Wonder Woman is the one who guarantees the death of the Steppenwolf by cutting off his head.
Finally, the characters’ motivations are a little different in the two movies.
Diana and Bruce‘s decision to bring Superman back is one thing that changed in this regard. The 2017 production establishes the heroes did not feel adequate in the leadership role and needed Superman to unite the team.
Whereas in the new film,
Batman and Wonder Woman‘s motivation is simply that the hero of Krypton is the only one powerful enough to keep the planet safe. Batman
Whedon‘s film, where the capture of a Parademon begins to establish the threats to come and the need for the heroes to unite, it is not present in Snyder‘s version. The motivation that leads Batman to seek out the others is due to Lex Luthor‘s warning.
Another change occurs with
Superman‘s return, where the latter attacks Batman more intensely, even going so far as to use his heat vision against him. Also, in Zack Snyder’s Justice League, Batman made no plan for Alfred to bring Lois Lane as a measure to calm Superman down after his return. Her appearance occurs by chance since she was on the scene because she always visited the hero’s statue.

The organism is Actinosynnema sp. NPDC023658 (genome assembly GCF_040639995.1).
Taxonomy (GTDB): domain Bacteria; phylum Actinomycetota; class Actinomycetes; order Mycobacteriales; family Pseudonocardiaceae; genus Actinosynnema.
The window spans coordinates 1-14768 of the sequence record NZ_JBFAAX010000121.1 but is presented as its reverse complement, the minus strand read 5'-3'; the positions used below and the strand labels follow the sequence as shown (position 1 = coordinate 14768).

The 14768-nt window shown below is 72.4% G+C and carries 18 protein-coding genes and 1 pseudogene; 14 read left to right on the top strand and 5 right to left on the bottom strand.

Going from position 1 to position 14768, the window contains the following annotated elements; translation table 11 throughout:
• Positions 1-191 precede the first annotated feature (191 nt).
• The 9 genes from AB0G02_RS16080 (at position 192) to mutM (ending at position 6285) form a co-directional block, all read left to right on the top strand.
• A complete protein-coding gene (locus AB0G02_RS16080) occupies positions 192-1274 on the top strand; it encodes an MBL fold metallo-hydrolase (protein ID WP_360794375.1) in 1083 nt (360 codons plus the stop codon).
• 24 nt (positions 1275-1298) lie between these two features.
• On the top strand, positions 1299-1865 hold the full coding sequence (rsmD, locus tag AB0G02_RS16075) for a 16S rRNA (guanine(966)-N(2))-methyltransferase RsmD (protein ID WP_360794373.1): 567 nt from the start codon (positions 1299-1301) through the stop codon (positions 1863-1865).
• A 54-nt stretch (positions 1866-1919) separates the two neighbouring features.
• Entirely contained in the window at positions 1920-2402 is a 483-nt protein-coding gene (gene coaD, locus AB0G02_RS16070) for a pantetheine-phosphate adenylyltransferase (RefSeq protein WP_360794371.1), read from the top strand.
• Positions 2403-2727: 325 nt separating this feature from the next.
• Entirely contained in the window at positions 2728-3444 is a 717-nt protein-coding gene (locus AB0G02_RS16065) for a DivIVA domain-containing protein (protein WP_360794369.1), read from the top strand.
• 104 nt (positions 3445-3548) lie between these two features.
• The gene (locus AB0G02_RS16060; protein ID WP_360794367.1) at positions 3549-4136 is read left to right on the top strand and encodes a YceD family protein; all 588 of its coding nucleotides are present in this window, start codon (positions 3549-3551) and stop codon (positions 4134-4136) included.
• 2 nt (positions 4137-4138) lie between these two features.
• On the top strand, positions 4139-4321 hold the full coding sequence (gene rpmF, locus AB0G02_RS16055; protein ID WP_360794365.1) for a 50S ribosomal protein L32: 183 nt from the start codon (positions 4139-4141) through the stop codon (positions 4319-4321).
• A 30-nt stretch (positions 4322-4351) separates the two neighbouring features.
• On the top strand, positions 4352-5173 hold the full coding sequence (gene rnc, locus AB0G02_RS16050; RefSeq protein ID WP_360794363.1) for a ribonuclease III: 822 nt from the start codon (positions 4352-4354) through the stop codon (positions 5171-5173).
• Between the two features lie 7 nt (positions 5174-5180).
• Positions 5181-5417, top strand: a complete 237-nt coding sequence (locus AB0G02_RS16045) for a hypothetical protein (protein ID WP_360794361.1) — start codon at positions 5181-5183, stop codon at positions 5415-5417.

There is also the addition of the much-talked-about
Batman nightmare scene (which will be commented on later) and another moment where Bruce interacts with none other than the Martian Manhunter. Superman
One change that the public received very well regarding
Superman was that the new film does not feature any digitally removed mustache. In practice, this means all scenes of the character added during the reshoots were removed by Snyder, something noticeable from how the production begins.
Whedon‘s film, the first scene of Justice League shows a cell phone recording of Superman talking to a child. On the other hand, in Snyder‘s version, the scene has been dropped, and what kicks off the film is the scene from Batman v Superman where the hero dies, edited in slow motion, which shows that his death is what wakes up the Mother Boxes.
Other added moments that feature
Superman are Cyborg‘s vision and Bruce‘s nightmare. Changes have been made to several scenes, such as the hero’s return, who is shown to be even more violent in Snyder‘s version, where he attacks Batman with his heat vision.